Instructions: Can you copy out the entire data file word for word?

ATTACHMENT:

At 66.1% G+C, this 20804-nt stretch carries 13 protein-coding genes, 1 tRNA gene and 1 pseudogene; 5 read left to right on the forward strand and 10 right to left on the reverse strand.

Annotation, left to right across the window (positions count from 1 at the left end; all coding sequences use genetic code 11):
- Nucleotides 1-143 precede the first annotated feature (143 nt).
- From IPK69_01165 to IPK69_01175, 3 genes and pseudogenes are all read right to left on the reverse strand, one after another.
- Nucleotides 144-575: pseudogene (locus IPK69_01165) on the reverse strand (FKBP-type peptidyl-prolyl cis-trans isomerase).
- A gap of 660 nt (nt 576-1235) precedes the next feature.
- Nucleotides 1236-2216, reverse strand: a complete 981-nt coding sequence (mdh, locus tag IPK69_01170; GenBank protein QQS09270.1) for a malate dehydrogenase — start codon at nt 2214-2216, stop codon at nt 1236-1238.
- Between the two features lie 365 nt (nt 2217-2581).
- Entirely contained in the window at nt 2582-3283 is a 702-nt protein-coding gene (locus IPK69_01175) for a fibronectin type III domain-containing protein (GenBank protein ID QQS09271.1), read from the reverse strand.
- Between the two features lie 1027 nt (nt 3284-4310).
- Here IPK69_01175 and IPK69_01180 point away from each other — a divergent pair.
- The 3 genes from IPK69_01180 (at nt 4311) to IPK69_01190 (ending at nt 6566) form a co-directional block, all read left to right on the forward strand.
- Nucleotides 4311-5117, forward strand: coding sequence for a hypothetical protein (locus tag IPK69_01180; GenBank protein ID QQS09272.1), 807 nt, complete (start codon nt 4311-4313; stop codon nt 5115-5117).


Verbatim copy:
At 66.1% G+C, this 20804-nt stretch carries 13 protein-coding genes, 1 tRNA gene and 1 pseudogene; 5 read left to right on the forward strand and 10 right to left on the reverse strand.

Annotation, left to right across the window (positions count from 1 at the left end; all coding sequences use genetic code 11):
- Nucleotides 1-143 precede the first annotated feature (143 nt).
- From IPK69_01165 to IPK69_01175, 3 genes and pseudogenes are all read right to left on the reverse strand, one after another.
- Nucleotides 144-575: pseudogene (locus IPK69_01165) on the reverse strand (FKBP-type peptidyl-prolyl cis-trans isomerase).
- A gap of 660 nt (nt 576-1235) precedes the next feature.
- Nucleotides 1236-2216, reverse strand: a complete 981-nt coding sequence (mdh, locus tag IPK69_01170; GenBank protein QQS09270.1) for a malate dehydrogenase — start codon at nt 2214-2216, stop codon at nt 1236-1238.
- Between the two features lie 365 nt (nt 2217-2581).
- Entirely contained in the window at nt 2582-3283 is a 702-nt protein-coding gene (locus IPK69_01175) for a fibronectin type III domain-containing protein (GenBank protein ID QQS09271.1), read from the reverse strand.
- Between the two features lie 1027 nt (nt 3284-4310).
- Here IPK69_01175 and IPK69_01180 point away from each other — a divergent pair.
- The 3 genes from IPK69_01180 (at nt 4311) to IPK69_01190 (ending at nt 6566) form a co-directional block, all read left to right on the forward strand.
- Nucleotides 4311-5117, forward strand: coding sequence for a hypothetical protein (locus tag IPK69_01180; GenBank protein ID QQS09272.1), 807 nt, complete (start codon nt 4311-4313; stop codon nt 5115-5117).